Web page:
Vogue Americana 2263 Donald Brooks

Donald Brooks 2263 Donald Brooks








Ever since I saw this vintage 1960s pattern on Etsy, I knew I had add it to my ever growing vintage pattern collection. I had to wait for a while until it was up for sale in my size, but when it was, I was quick to press the button and buy it before someone else could snatch it! I really like the sleeveless version of this dress and that is the one that I have made. I think it is so timeless and classy and I love the funnel neck with the darts. I have seen a return of the funnel neck and other 60s features for tops, dresses and coats in the last year or so on runways and in fashion magazines, which is great for me, because I have a lot of vintage 60s patterns to get through! So I hope the fashion sticks around for a while longer!

The fabric I used is one out of my stash – it is also vintage, although not quite as vintage as the pattern. I bought it about 20 years ago when we still lived in Germany and it has been lying around waiting for the right garment to come along.  It is a beautiful almost navy blue cotton and viscose blend and has a wonderful weave in the fabric. Most vintage patterns recommend underlining to give the garment more body and for this one, I used a navy silk organza for the underlining (it is difficult to get an exact colour match) and for the lining, an almost navy silk dupioni that matches the fabric perfectly.

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Dress fabric with neck darts

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Underlining with hand stitched darts

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Lining with hand stitched darts










It takes a lot more time and effort to underline a garment but it is definitely worth it. I have started to underline almost everything I make now because of the shape and flow the garment gets from it. Luckily for me, this dress has a beautiful fit without any pattern adjusting. So most of the time spent on it was cutting out three fabrics, sewing two of them together by hand, then transferring all the markings for the darts in the neck and waist area and then also sewing them by hand before going over it by machine. Once I had sewn the dress together and tried it on, it was as if it was made for me! It fit absolutely perfectly – and thank goodness for that because I am not one to make a muslin before sewing anything. I get so excited about a new project, that I just throw myself into it!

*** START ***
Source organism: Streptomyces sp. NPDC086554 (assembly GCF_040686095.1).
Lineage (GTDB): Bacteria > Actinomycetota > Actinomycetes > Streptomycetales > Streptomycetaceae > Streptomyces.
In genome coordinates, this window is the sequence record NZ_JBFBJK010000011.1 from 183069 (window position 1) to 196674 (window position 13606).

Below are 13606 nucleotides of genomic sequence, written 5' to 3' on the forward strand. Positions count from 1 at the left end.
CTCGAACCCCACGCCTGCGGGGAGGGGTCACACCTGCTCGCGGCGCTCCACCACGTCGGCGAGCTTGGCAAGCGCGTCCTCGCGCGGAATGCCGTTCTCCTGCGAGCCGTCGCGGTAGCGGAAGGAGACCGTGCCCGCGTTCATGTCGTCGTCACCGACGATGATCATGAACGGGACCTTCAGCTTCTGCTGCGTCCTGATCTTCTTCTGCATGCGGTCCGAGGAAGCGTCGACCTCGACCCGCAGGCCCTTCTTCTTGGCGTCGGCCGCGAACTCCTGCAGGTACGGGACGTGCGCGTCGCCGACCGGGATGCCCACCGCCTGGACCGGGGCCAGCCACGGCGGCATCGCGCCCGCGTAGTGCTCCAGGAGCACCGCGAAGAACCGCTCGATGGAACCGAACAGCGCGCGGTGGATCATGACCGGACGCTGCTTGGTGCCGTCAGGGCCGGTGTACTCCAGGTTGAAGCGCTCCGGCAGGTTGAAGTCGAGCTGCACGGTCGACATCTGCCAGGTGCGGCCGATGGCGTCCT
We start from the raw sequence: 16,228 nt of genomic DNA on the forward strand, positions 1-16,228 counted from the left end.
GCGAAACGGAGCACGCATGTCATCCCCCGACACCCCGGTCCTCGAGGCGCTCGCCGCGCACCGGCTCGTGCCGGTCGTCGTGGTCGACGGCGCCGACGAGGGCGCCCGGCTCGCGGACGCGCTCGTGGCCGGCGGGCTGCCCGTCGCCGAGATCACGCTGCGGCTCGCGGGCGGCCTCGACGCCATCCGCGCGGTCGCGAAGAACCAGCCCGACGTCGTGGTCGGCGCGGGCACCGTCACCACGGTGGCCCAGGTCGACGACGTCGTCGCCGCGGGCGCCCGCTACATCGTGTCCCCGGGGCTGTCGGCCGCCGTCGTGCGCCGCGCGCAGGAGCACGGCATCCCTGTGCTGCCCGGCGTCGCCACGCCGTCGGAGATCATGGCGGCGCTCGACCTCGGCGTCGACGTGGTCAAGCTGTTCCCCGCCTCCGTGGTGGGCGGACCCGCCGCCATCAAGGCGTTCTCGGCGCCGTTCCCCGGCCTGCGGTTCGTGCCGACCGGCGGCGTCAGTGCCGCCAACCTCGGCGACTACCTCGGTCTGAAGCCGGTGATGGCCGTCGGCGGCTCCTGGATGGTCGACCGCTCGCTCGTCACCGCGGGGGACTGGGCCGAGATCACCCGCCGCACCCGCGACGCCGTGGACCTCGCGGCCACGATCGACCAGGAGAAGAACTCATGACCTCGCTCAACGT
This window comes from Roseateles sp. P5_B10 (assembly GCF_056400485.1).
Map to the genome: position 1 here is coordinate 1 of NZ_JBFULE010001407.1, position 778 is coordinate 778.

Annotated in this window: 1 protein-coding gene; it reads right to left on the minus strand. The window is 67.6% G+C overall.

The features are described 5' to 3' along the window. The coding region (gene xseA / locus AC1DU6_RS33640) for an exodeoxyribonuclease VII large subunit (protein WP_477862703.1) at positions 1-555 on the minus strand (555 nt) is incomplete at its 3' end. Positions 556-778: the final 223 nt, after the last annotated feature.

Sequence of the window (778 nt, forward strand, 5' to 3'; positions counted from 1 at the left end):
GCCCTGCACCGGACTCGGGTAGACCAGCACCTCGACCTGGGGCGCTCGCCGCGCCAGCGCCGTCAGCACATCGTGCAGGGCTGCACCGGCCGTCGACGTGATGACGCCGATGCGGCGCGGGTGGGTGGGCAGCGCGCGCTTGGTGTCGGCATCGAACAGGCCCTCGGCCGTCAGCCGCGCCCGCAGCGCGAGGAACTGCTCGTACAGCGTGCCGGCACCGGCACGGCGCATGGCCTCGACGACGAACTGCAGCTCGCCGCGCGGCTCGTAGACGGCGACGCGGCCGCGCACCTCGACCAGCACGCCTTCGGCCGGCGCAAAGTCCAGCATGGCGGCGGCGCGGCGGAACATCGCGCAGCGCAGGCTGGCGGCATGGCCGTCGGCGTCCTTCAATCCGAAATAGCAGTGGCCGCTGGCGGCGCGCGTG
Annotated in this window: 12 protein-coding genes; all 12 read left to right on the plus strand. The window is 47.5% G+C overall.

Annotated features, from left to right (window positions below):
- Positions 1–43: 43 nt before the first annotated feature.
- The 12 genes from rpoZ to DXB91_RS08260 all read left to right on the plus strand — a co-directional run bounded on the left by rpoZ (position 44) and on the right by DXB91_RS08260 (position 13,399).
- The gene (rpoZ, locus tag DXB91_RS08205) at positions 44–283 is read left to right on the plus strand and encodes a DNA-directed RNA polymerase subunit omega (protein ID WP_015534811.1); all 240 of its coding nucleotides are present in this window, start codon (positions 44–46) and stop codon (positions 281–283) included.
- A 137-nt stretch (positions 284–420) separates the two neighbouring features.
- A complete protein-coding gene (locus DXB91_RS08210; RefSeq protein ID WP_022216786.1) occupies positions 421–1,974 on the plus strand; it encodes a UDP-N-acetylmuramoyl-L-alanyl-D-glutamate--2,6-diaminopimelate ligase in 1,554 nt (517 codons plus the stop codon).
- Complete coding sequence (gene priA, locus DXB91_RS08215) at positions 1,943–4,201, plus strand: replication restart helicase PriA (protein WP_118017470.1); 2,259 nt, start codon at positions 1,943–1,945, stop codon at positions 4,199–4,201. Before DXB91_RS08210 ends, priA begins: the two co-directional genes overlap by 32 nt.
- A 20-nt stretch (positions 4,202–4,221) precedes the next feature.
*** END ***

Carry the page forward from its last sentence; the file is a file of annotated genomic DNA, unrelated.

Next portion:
When it came to the zip, it  had to be an invisible one (also difficult to find an exact colour match for the fabric – either too light or too dark) because I thought it would hide itself and let the darts around the neck and waist stand out like they should without distraction. Once the dress and the lining were made up, I was afraid that it might be too bulky around the waist when I put them together because of all the darts but it looks great. I didn’t want to leave the dress unlined because it looked too messy with all the darts on the inside. So the lining gives it a beautiful finish and a nice feel. For the belt I used a plastic tortoise shell buckle from Jimmy Button. I think it suits the dress very well.

I definitely think that I will use this pattern again for a top and possibly for a dress in another colour. I might even give the long sleeve version a go for a winter dress.

Inside of dress with lining

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Outfit: Tom Ford ‘Margot’ sunglasses, Steve Madden ‘Stecy’ sandals in blush


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Slow and Easy Does It

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Finally, my first blog – yay! It has only taken months for me to present this blog, but here it is!

 For my premier post, I decided to try a simple one shoulder dress from Burda pattern no. 7225 in size 10. Usually, if I like the way the garment is pictured on the pattern cover, then I try to find a similar fabric and make the same look. When I chose this pattern, I loved the look of the dress in denim in the top left corner and decided to use a beautiful dark ink blue denim that I found at Lincraft. To make it a little more interesting (even though not visible on the outside), I used orange bias binding on the edging of the seams instead of just overlocking them. Overall, I am quite happy with the dress, as it was easy, fun and most of all quick to make. However, the back sags a bit, as you can see in the picture above and the arm hole was not deep enough for me, so I had to enlarge it after having worn it a day and noticing that it was uncomfortable. The other down side was that being too eager to get into the project, I didn’t wash the fabric before cutting and sewing (even though I knew I should) and the dress has stretched a little after wearing it a few times.

Unfortunately it was difficult to photograph the dress in the right light to really see any of the stitching and detail, such as the big 70s-like pockets. I am working on improving photography and blogging techniques!

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